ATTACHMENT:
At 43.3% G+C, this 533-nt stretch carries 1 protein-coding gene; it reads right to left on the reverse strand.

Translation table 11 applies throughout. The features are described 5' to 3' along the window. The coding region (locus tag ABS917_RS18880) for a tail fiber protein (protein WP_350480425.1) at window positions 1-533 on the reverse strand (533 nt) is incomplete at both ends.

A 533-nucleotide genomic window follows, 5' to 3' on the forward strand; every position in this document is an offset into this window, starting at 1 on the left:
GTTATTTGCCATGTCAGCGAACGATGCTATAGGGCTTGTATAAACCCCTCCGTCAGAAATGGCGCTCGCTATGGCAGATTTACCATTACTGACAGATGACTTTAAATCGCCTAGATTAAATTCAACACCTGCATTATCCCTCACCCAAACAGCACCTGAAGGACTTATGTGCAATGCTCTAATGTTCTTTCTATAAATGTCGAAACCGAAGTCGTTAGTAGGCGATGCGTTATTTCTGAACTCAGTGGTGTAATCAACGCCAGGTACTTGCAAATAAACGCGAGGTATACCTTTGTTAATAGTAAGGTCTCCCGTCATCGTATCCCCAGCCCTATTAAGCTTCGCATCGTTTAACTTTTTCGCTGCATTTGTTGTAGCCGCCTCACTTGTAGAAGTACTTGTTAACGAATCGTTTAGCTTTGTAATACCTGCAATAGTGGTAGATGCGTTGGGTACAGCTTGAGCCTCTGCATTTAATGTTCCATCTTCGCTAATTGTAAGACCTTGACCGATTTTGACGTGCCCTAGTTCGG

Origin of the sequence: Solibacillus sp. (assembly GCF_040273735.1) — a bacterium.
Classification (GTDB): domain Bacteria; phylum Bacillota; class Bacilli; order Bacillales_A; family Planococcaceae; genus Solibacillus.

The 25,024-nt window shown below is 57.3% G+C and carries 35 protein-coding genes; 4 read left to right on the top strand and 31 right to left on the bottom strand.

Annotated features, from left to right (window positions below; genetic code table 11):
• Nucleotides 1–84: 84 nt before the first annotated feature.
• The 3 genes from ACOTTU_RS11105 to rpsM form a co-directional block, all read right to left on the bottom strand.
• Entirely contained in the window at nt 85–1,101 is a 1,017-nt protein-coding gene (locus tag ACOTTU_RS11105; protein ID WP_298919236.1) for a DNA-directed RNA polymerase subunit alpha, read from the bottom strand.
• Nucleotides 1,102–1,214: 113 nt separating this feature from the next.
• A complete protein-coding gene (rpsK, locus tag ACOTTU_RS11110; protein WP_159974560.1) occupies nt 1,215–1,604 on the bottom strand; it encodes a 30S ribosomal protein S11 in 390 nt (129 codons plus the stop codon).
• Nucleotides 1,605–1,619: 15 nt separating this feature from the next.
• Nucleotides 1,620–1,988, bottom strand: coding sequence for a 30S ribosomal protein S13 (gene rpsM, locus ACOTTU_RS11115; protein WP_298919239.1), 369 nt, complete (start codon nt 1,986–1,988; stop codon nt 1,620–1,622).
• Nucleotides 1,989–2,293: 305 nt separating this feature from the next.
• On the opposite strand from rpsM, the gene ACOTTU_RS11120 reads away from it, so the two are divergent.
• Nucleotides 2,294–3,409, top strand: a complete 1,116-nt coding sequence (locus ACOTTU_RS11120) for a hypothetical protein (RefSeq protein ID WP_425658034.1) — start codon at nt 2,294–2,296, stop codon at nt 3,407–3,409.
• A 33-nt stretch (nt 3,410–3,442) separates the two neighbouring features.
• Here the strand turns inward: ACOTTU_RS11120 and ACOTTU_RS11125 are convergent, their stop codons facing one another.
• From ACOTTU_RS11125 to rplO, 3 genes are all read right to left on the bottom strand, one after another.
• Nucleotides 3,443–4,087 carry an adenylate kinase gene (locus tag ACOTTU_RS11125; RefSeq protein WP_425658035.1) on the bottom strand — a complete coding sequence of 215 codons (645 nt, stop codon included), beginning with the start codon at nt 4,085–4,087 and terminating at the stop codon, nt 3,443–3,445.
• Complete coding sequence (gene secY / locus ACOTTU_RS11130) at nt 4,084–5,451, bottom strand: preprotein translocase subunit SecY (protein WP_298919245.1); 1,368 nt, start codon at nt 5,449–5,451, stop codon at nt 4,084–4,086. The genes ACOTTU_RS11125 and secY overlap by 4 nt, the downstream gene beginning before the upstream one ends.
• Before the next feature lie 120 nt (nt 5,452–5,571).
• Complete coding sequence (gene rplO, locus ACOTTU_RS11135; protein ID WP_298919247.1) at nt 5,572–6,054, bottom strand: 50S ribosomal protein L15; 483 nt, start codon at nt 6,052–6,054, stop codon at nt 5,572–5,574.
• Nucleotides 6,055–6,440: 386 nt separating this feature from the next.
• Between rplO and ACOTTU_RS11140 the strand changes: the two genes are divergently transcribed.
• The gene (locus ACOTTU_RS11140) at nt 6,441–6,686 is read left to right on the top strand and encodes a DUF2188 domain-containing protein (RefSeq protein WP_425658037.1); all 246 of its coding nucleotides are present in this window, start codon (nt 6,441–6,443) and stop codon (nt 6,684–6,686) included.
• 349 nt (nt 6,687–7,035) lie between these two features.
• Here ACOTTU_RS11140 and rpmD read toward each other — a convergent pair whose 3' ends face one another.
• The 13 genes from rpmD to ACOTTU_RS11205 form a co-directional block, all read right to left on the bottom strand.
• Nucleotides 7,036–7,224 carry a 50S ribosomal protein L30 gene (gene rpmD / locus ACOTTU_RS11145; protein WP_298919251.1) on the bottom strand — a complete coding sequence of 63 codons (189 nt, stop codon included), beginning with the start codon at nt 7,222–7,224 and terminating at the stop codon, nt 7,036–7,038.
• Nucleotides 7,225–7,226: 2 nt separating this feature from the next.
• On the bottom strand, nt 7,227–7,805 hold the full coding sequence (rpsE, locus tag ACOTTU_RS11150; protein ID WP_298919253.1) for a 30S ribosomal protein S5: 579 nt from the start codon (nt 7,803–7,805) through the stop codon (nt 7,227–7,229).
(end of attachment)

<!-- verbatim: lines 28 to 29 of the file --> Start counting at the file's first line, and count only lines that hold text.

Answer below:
• The gene (locus ACOTTU_RS11140) at nt 6,441–6,686 is read left to right on the top strand and encodes a DUF2188 domain-containing protein (RefSeq protein WP_425658037.1); all 246 of its coding nucleotides are present in this window, start codon (nt 6,441–6,443) and stop codon (nt 6,684–6,686) included.
• 349 nt (nt 6,687–7,035) lie between these two features.